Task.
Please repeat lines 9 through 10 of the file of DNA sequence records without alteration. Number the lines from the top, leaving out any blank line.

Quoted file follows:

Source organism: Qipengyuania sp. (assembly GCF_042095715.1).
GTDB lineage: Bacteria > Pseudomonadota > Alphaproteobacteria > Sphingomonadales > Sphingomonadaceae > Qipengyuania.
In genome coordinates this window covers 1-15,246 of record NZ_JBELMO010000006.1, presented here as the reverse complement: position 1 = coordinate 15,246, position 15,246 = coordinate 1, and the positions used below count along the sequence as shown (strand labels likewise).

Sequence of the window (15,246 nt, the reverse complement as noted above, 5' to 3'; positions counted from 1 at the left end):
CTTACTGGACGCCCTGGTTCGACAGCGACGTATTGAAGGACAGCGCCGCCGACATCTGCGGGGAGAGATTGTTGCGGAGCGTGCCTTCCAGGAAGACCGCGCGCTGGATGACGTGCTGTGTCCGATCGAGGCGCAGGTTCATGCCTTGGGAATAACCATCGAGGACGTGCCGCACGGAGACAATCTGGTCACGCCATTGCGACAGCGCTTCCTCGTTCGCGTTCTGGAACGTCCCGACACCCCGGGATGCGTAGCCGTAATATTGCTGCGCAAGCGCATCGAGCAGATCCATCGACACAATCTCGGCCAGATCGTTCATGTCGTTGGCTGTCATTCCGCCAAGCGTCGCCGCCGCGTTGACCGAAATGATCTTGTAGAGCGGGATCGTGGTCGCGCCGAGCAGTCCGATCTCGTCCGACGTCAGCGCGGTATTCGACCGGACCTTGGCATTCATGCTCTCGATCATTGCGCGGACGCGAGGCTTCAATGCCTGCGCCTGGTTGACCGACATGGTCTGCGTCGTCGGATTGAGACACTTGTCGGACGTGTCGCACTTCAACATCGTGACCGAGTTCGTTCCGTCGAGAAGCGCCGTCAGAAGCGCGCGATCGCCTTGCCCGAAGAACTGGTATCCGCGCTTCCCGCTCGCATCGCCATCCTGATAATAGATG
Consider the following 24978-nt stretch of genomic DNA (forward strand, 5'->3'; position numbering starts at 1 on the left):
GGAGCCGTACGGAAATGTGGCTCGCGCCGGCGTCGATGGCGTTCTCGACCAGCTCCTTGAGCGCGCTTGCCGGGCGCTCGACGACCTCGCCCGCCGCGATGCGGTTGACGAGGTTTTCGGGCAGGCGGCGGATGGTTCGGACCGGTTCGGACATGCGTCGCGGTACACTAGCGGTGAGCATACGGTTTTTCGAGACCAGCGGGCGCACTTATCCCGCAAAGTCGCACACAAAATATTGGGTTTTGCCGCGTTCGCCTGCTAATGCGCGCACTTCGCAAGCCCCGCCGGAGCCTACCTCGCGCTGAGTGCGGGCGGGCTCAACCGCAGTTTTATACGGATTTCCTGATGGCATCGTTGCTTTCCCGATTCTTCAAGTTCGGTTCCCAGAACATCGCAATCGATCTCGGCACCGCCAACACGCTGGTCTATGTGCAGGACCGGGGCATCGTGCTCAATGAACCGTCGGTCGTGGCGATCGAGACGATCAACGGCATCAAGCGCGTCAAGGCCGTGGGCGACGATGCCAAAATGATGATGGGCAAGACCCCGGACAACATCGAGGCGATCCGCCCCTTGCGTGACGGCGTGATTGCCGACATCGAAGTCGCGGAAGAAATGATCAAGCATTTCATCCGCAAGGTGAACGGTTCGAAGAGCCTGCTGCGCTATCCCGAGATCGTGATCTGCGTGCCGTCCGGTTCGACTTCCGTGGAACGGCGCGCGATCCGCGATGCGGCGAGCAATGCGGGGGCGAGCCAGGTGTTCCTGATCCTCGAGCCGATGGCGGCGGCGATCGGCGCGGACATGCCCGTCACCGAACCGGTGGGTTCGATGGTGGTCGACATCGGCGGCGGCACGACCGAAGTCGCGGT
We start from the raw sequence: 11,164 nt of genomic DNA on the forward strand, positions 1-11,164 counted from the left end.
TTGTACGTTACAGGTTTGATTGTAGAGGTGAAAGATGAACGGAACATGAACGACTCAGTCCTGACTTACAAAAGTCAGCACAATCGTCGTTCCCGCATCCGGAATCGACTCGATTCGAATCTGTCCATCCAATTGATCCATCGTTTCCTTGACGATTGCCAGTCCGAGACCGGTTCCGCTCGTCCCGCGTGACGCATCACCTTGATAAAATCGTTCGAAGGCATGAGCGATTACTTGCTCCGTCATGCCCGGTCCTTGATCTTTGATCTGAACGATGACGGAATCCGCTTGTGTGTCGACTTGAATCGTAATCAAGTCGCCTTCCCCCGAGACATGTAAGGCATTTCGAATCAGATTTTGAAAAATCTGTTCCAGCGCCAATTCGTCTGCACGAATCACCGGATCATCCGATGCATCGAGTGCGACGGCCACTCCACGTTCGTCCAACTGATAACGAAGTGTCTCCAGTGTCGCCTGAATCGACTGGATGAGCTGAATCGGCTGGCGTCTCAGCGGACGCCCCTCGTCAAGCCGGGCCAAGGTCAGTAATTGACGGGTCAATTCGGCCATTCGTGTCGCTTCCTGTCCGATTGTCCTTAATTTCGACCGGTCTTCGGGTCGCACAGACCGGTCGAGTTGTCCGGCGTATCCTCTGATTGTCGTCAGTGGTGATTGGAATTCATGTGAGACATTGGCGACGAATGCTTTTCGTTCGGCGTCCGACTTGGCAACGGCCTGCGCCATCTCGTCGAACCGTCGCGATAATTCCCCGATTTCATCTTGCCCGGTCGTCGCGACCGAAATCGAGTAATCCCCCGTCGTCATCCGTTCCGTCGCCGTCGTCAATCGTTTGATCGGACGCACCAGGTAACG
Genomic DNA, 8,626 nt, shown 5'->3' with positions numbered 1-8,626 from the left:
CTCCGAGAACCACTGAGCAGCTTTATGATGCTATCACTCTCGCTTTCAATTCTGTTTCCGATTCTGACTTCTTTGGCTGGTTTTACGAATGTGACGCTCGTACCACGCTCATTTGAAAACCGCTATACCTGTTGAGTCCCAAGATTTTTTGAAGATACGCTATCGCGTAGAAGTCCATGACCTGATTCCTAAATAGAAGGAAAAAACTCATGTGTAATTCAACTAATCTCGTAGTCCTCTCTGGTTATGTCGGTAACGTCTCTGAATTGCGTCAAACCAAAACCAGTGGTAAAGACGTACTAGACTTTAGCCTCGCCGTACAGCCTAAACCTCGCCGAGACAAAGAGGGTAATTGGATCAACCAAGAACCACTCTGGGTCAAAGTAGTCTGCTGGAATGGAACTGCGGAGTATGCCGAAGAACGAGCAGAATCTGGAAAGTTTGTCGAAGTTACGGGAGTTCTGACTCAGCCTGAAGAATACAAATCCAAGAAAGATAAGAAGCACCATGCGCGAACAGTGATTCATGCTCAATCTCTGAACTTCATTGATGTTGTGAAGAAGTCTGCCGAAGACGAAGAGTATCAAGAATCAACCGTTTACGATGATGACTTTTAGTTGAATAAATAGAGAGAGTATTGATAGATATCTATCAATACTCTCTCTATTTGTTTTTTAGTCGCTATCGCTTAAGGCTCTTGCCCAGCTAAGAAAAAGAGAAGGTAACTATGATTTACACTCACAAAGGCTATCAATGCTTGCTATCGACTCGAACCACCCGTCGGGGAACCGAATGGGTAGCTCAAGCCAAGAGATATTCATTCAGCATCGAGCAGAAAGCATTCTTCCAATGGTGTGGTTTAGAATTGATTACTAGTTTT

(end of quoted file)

TTGTACGTTACAGGTTTGATTGTAGAGGTGAAAGATGAACGGAACATGAACGACTCAGTCCTGACTTACAAAAGTCAGCACAATCGTCGTTCCCGCATCCGGAATCGACTCGATTCGAATCTGTCCATCCAATTGATCCATCGTTTCCTTGACGATTGCCAGTCCGAGACCGGTTCCGCTCGTCCCGCGTGACGCATCACCTTGATAAAATCGTTCGAAGGCATGAGCGATTACTTGCTCCGTCATGCCCGGTCCTTGATCTTTGATCTGAACGATGACGGAATCCGCTTGTGTGTCGACTTGAATCGTAATCAAGTCGCCTTCCCCCGAGACATGTAAGGCATTTCGAATCAGATTTTGAAAAATCTGTTCCAGCGCCAATTCGTCTGCACGAATCACCGGATCATCCGATGCATCGAGTGCGACGGCCACTCCACGTTCGTCCAACTGATAACGAAGTGTCTCCAGTGTCGCCTGAATCGACTGGATGAGCTGAATCGGCTGGCGTCTCAGCGGACGCCCCTCGTCAAGCCGGGCCAAGGTCAGTAATTGACGGGTCAATTCGGCCATTCGTGTCGCTTCCTGTCCGATTGTCCTTAATTTCGACCGGTCTTCGGGTCGCACAGACCGGTCGAGTTGTCCGGCGTATCCTCTGATTGTCGTCAGTGGTGATTGGAATTCATGTGAGACATTGGCGACGAATGCTTTTCGTTCGGCGTCCGACTTGGCAACGGCCTGCGCCATCTCGTCGAACCGTCGCGATAATTCCCCGATTTCATCTTGCCCGGTCGTCGCGACCGAAATCGAGTAATCCCCCGTCGTCATCCGTTCCGTCGCCGTCGTCAATCGTTTGATCGGACGCACCAGGTAACG
Genomic DNA, 8,626 nt, shown 5'->3' with positions numbered 1-8,626 from the left: